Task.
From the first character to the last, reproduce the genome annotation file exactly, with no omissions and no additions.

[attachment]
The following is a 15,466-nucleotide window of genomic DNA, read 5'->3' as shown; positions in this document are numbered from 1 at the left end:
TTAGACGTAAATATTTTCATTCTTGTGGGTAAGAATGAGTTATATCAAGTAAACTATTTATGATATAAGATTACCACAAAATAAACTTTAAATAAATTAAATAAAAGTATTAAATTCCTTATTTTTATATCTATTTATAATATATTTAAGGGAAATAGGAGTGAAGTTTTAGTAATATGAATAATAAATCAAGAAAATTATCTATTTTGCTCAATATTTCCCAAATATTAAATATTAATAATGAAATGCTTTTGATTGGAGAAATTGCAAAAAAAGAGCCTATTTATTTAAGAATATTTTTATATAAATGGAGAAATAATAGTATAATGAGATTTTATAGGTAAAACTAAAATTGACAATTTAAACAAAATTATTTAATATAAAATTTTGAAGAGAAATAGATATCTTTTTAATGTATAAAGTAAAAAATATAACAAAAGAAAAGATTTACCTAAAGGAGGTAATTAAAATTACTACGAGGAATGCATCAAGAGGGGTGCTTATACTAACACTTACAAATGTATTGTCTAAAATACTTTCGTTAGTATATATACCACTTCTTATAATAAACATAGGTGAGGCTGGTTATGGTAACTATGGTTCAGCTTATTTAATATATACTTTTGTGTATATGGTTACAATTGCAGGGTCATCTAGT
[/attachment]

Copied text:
The following is a 15,466-nucleotide window of genomic DNA, read 5'->3' as shown; positions in this document are numbered from 1 at the left end:
TTAGACGTAAATATTTTCATTCTTGTGGGTAAGAATGAGTTATATCAAGTAAACTATTTATGATATAAGATTACCACAAAATAAACTTTAAATAAATTAAATAAAAGTATTAAATTCCTTATTTTTATATCTATTTATAATATATTTAAGGGAAATAGGAGTGAAGTTTTAGTAATATGAATAATAAATCAAGAAAATTATCTATTTTGCTCAATATTTCCCAAATATTAAATATTAATAATGAAATGCTTTTGATTGGAGAAATTGCAAAAAAAGAGCCTATTTATTTAAGAATATTTTTATATAAATGGAGAAATAATAGTATAATGAGATTTTATAGGTAAAACTAAAATTGACAATTTAAACAAAATTATTTAATATAAAATTTTGAAGAGAAATAGATATCTTTTTAATGTATAAAGTAAAAAATATAACAAAAGAAAAGATTTACCTAAAGGAGGTAATTAAAATTACTACGAGGAATGCATCAAGAGGGGTGCTTATACTAACACTTACAAATGTATTGTCTAAAATACTTTCGTTAGTATATATACCACTTCTTATAATAAACATAGGTGAGGCTGGTTATGGTAACTATGGTTCAGCTTATTTAATATATACTTTTGTGTATATGGTTACAATTGCAGGGTCATCTAGT